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Paperback | $30.00 Short | £20.95 | ISBN: 9780262720274 | 228 pp. | 7.8 x 8.9 in | April 1997
 

"“University Presses in Space” showcases a special sampling of the many works that university presses have published about space and space exploration."

Of Related Interest

Numerica

A Modeling Language for Global Optimization

Overview


Many science and engineering applications require the user to find solutions to systems of nonlinear constraints or to optimize a nonlinear function subject to nonlinear constraints. The field of global optimization is the study of methods to find all solutions to systems of nonlinear constraints and all global optima to optimization problems. Numerica is modeling language for global optimization that makes it possible to state nonlinear problems in a form close to the statements traditionally found in textbooks and scientific papers. The constraint-solving algorithm of Numerica is based on a combination of traditional numerical methods such as interval and local methods, and constraint satisfaction techniques.

This comprehensive presentation of Numerica describes its design, functions, and implementation. It also discusses how to use Numerica effectively to solve practical problems and reports a number of experimental results.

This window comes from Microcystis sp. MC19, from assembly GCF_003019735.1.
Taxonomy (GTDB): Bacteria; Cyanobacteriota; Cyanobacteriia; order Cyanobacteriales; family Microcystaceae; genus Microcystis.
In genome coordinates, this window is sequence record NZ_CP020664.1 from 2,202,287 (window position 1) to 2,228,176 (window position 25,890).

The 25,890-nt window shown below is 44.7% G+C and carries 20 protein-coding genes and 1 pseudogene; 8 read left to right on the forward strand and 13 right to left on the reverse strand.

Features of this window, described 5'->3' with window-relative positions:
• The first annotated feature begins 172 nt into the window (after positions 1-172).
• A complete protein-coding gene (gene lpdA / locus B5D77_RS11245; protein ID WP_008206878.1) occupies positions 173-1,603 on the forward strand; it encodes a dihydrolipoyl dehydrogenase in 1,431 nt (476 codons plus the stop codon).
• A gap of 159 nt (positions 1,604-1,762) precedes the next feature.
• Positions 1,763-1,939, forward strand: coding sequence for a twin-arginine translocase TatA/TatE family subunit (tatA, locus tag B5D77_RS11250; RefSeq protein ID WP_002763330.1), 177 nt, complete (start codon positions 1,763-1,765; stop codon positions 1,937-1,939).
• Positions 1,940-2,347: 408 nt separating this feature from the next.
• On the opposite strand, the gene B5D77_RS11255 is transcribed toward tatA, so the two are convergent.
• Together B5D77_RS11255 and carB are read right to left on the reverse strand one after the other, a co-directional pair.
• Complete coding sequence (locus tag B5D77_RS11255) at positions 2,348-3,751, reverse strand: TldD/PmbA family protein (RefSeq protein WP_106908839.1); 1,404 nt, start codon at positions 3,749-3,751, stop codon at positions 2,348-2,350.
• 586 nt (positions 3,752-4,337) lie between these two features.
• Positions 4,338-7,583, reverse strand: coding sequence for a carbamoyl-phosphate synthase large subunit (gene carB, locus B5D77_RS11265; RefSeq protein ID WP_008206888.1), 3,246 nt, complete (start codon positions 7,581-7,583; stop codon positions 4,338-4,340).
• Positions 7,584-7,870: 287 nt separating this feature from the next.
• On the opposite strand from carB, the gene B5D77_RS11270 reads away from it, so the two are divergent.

A commercial implementation of Numerica is available from ILOG under the name ILOG Numerica.


About the Authors

Pascal Van Hentenryck is Professor in the Department of Computer Science at Brown University. He is the author or editor of several MIT Press books.

Laurent Michel is Assistant Professor in the Department of Computer Science and Engineering at the University of Connecticut.

Endorsements

"This book describes an exciting development in computer science. Itdescribes a system which allows non-mathematicians to solve difficultnumerical problems using interval reasoning. The advanced intervalreasoning techniques used by *Numerica* enable it to handle non-linearconstraints and optimization with many benefits. As such this book isof considerable interest to a wide audience."
Mark G. Wallace, IC-Parc, William Penney Laboratory, ImperialCollege, London